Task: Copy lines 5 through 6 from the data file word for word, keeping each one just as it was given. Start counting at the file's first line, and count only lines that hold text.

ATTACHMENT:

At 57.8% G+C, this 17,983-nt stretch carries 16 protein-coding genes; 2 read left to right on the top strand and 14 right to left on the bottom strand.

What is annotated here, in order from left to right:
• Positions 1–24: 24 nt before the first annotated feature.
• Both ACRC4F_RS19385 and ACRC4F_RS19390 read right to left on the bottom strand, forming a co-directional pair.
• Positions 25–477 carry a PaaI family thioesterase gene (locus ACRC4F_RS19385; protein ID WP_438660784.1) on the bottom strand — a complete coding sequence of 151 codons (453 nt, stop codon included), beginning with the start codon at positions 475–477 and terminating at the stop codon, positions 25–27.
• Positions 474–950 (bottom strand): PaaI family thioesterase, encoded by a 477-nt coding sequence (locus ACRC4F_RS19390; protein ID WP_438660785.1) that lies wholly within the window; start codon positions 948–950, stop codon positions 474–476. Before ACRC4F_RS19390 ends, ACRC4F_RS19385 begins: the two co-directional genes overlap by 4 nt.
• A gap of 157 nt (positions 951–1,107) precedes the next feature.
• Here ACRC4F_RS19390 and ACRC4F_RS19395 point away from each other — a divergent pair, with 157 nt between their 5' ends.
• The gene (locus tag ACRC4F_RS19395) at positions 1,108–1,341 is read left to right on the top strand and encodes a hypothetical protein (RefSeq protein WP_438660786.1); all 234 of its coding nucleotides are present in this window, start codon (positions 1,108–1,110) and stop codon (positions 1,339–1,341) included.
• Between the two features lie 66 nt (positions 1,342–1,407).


• Positions 25–477 carry a PaaI family thioesterase gene (locus ACRC4F_RS19385; protein ID WP_438660784.1) on the bottom strand — a complete coding sequence of 151 codons (453 nt, stop codon included), beginning with the start codon at positions 475–477 and terminating at the stop codon, positions 25–27.
• Positions 474–950 (bottom strand): PaaI family thioesterase, encoded by a 477-nt coding sequence (locus ACRC4F_RS19390; protein ID WP_438660785.1) that lies wholly within the window; start codon positions 948–950, stop codon positions 474–476. Before ACRC4F_RS19390 ends, ACRC4F_RS19385 begins: the two co-directional genes overlap by 4 nt.